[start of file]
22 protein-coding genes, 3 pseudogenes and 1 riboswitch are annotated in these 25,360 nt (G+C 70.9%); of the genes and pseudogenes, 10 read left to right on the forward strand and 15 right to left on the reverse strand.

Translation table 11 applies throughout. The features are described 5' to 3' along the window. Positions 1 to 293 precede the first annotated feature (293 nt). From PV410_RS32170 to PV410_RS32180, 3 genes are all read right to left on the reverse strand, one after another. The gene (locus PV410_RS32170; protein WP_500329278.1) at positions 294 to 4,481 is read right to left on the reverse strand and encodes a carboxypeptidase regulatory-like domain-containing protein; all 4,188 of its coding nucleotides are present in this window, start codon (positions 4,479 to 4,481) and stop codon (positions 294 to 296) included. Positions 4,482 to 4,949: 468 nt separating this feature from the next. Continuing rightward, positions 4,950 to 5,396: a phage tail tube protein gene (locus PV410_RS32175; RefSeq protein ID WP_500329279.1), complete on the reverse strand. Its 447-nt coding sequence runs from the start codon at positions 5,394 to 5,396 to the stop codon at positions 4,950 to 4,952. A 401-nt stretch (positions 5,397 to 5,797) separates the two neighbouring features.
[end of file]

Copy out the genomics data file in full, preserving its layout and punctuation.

22 protein-coding genes, 3 pseudogenes and 1 riboswitch are annotated in these 25,360 nt (G+C 70.9%); of the genes and pseudogenes, 10 read left to right on the forward strand and 15 right to left on the reverse strand.

Translation table 11 applies throughout. The features are described 5' to 3' along the window. Positions 1 to 293 precede the first annotated feature (293 nt). From PV410_RS32170 to PV410_RS32180, 3 genes are all read right to left on the reverse strand, one after another. The gene (locus PV410_RS32170; protein WP_500329278.1) at positions 294 to 4,481 is read right to left on the reverse strand and encodes a carboxypeptidase regulatory-like domain-containing protein; all 4,188 of its coding nucleotides are present in this window, start codon (positions 4,479 to 4,481) and stop codon (positions 294 to 296) included. Positions 4,482 to 4,949: 468 nt separating this feature from the next. Continuing rightward, positions 4,950 to 5,396: a phage tail tube protein gene (locus PV410_RS32175; RefSeq protein ID WP_500329279.1), complete on the reverse strand. Its 447-nt coding sequence runs from the start codon at positions 5,394 to 5,396 to the stop codon at positions 4,950 to 4,952. A 401-nt stretch (positions 5,397 to 5,797) separates the two neighbouring features.